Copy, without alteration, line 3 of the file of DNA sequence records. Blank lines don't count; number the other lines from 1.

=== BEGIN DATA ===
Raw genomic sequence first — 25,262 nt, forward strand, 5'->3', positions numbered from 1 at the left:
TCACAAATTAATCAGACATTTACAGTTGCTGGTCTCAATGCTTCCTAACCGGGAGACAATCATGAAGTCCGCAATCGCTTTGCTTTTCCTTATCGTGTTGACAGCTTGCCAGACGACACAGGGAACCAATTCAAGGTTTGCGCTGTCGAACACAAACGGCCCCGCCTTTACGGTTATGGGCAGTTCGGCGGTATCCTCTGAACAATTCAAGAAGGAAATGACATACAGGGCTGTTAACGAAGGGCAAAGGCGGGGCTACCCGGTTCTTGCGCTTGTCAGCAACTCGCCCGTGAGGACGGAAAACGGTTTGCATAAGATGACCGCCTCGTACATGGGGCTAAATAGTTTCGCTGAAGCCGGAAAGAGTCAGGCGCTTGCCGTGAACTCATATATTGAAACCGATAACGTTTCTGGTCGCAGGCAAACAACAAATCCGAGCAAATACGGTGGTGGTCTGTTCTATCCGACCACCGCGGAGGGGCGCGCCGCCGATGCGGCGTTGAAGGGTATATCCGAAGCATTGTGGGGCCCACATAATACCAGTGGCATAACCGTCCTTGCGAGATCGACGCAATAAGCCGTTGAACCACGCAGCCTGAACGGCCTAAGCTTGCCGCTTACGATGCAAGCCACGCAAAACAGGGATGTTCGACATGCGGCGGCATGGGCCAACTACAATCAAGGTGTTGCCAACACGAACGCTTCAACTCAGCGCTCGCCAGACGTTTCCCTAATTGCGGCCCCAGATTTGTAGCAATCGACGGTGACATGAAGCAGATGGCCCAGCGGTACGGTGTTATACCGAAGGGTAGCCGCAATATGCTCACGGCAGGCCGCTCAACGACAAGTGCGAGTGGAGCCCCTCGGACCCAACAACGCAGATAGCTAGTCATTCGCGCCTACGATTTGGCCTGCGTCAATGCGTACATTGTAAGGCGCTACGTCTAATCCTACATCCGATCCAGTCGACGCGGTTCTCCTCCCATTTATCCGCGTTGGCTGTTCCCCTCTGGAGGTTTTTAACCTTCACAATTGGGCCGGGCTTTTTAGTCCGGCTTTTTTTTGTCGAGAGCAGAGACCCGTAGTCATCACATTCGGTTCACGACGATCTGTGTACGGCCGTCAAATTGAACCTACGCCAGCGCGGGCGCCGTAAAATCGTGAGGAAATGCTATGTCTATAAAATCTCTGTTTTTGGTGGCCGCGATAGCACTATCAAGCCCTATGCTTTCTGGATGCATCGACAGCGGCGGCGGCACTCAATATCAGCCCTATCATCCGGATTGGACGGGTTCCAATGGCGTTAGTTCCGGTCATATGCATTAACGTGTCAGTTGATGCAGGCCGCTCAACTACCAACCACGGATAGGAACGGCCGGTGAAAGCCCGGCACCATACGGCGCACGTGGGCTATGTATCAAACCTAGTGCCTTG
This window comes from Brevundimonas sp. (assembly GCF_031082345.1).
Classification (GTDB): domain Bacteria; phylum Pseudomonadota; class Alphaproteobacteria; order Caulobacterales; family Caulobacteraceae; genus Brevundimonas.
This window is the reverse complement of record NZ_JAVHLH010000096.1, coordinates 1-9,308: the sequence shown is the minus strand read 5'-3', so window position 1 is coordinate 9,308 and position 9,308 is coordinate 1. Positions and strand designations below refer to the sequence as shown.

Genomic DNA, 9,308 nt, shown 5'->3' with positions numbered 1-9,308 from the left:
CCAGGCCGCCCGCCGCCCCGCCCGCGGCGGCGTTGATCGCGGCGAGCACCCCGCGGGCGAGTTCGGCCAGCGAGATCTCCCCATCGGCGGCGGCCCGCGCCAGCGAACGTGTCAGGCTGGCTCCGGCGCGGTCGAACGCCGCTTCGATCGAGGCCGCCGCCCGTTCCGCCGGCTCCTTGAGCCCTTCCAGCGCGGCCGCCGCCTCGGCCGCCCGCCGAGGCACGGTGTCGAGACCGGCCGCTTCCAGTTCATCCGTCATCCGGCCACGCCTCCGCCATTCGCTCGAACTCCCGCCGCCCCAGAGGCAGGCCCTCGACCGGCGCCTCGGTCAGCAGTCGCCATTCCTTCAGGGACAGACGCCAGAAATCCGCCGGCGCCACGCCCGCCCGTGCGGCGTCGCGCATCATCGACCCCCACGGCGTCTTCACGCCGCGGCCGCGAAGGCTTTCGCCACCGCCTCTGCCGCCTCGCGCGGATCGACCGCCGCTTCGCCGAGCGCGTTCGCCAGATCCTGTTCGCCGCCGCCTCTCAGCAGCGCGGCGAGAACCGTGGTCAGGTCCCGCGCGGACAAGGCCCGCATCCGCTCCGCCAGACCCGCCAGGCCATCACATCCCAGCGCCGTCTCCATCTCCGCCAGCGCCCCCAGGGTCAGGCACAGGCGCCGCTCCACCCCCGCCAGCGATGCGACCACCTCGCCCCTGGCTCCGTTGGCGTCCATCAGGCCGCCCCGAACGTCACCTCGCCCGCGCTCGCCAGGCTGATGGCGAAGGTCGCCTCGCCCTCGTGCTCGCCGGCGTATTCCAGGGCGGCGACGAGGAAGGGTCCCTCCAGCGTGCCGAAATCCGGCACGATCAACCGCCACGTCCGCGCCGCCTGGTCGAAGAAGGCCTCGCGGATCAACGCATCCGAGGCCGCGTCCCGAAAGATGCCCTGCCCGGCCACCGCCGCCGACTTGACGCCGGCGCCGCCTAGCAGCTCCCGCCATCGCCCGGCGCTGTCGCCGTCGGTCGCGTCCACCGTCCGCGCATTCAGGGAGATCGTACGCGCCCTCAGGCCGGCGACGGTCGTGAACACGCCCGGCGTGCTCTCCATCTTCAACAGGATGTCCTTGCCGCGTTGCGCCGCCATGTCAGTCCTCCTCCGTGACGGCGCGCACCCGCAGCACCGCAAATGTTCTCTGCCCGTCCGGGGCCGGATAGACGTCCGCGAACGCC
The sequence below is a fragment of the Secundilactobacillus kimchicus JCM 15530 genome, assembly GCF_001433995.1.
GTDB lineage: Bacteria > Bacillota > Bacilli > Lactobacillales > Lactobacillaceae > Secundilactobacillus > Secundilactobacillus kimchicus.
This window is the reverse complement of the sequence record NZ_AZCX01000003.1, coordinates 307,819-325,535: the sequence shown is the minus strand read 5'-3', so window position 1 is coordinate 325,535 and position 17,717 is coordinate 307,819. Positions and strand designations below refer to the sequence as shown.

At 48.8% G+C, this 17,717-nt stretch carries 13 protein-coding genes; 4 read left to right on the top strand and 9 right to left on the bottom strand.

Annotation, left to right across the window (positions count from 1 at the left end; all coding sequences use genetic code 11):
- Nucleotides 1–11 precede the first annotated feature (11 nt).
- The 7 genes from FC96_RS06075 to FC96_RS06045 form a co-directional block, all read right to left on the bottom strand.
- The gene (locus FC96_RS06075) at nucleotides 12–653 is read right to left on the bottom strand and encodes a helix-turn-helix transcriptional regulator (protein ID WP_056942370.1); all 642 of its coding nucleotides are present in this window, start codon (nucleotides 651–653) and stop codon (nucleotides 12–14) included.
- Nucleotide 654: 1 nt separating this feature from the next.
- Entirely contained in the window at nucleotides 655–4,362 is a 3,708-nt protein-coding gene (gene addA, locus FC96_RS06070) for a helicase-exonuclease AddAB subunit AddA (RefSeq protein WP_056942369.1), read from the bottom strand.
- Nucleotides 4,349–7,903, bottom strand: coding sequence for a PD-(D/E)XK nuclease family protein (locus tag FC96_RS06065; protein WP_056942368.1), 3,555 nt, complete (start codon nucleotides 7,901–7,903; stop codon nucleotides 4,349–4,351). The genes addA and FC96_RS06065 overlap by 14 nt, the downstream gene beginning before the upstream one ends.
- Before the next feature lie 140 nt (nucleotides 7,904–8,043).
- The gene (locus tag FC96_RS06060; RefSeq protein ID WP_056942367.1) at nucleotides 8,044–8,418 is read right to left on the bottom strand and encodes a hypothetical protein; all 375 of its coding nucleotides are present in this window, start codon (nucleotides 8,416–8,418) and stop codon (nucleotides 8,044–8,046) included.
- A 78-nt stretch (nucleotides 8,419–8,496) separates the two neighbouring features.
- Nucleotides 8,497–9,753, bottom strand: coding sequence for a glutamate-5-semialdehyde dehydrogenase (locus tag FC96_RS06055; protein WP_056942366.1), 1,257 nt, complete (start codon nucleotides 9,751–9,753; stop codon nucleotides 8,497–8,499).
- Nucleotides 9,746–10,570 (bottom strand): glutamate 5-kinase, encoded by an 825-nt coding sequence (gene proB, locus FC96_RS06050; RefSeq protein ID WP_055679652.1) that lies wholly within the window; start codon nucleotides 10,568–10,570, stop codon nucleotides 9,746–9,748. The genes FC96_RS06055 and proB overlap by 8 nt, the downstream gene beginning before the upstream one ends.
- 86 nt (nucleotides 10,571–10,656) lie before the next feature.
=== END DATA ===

This window comes from Brevundimonas sp. (assembly GCF_031082345.1).